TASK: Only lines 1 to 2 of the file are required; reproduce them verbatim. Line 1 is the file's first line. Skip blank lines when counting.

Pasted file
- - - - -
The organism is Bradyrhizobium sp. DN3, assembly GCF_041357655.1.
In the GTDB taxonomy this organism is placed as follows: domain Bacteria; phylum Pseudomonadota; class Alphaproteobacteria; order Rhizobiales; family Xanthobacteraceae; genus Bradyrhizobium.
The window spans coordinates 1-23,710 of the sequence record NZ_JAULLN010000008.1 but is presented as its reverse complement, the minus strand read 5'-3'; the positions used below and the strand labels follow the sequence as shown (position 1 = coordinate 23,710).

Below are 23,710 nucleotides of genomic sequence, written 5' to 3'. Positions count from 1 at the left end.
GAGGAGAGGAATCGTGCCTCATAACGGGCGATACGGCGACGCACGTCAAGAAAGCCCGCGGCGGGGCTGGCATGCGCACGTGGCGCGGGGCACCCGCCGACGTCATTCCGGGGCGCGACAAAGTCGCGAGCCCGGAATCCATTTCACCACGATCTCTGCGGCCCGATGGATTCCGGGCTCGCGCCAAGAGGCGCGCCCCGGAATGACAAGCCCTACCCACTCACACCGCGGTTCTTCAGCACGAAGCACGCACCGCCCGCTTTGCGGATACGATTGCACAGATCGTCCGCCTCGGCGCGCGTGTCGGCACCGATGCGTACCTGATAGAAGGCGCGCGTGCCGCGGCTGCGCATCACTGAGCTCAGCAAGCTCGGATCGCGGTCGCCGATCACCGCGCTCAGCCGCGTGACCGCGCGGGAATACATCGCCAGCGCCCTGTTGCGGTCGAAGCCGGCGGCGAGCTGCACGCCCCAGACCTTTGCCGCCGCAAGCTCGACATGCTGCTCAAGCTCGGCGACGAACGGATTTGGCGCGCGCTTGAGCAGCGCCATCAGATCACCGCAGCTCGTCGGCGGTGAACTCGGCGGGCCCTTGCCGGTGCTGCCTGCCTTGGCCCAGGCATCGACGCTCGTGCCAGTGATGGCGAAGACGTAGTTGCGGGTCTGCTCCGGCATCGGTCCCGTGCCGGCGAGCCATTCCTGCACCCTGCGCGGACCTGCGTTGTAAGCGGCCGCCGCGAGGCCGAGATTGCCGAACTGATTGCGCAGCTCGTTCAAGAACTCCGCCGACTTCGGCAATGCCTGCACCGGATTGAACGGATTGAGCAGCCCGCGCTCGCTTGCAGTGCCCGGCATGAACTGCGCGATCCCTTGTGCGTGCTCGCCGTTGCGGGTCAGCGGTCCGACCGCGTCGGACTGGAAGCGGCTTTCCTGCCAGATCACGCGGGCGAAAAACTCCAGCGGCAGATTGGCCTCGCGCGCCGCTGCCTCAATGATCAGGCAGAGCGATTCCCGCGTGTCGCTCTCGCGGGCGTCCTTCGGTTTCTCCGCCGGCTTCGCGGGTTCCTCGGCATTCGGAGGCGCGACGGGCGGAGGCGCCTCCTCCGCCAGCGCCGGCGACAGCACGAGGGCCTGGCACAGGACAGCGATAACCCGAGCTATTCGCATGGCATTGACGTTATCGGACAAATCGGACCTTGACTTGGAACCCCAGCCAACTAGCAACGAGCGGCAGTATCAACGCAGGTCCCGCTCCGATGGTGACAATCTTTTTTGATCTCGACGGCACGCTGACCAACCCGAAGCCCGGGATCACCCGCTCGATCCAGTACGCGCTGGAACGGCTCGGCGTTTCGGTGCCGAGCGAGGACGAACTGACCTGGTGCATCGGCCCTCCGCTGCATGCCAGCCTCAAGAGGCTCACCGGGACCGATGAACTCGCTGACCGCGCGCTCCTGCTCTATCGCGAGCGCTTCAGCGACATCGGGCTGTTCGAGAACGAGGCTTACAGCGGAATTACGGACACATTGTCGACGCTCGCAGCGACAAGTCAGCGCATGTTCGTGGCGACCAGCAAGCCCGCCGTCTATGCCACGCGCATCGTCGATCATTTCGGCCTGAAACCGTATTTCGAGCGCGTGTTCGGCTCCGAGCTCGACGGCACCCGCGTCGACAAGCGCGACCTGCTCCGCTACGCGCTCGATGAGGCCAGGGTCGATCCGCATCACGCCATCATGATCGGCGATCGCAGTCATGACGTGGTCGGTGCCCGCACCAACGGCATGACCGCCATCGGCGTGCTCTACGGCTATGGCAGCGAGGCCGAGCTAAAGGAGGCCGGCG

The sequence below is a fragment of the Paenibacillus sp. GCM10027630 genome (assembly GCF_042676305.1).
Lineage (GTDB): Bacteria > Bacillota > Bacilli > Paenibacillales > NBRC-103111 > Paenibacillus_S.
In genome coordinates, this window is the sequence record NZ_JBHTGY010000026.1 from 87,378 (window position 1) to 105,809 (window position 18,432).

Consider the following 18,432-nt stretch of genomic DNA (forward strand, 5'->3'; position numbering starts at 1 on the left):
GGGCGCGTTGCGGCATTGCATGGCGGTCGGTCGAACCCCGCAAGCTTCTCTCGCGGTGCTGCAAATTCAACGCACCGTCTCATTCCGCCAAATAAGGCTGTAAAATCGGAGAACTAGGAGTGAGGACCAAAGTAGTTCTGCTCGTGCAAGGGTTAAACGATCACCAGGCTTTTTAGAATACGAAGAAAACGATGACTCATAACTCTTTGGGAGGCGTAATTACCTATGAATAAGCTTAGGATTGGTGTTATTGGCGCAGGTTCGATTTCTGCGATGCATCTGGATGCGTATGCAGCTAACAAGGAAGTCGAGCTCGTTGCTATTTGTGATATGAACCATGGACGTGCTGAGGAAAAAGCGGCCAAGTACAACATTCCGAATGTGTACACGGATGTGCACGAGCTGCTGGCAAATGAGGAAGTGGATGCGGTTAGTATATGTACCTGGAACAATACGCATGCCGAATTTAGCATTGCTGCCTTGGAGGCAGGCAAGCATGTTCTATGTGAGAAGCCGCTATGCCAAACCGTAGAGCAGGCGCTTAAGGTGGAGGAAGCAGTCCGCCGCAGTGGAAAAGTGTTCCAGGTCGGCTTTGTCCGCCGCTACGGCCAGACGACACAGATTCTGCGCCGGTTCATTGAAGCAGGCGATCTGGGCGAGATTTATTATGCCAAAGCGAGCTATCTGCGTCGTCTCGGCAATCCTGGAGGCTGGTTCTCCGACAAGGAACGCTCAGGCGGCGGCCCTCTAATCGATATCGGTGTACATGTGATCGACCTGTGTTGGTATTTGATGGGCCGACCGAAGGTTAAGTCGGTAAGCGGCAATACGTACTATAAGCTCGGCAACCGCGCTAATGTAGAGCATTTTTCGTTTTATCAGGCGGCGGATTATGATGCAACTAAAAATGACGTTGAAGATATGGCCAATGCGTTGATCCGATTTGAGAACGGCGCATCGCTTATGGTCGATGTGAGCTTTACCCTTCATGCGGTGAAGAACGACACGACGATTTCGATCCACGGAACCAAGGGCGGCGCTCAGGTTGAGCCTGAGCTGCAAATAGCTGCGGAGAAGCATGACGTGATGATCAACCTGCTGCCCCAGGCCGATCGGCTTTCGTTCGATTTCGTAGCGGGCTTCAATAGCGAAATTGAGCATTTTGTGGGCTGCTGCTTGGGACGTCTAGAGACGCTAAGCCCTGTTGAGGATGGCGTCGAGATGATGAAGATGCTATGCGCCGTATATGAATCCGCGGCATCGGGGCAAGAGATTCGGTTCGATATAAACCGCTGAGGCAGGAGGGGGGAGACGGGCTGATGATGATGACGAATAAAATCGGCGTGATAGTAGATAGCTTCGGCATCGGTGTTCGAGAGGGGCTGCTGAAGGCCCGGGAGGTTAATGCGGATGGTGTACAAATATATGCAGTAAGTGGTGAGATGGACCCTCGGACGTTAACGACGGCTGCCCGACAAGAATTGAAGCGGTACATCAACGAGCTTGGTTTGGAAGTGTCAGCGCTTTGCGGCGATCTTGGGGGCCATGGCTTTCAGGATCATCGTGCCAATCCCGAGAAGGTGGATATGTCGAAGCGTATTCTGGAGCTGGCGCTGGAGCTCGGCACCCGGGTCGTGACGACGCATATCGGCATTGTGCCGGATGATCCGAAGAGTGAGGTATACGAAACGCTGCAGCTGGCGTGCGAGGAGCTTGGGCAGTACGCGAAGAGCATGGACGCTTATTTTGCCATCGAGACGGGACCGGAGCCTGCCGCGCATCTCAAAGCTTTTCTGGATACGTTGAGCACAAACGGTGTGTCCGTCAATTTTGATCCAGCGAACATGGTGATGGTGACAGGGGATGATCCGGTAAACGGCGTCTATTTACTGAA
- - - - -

The organism is Bradyrhizobium sp. DN3, assembly GCF_041357655.1.
In the GTDB taxonomy this organism is placed as follows: domain Bacteria; phylum Pseudomonadota; class Alphaproteobacteria; order Rhizobiales; family Xanthobacteraceae; genus Bradyrhizobium.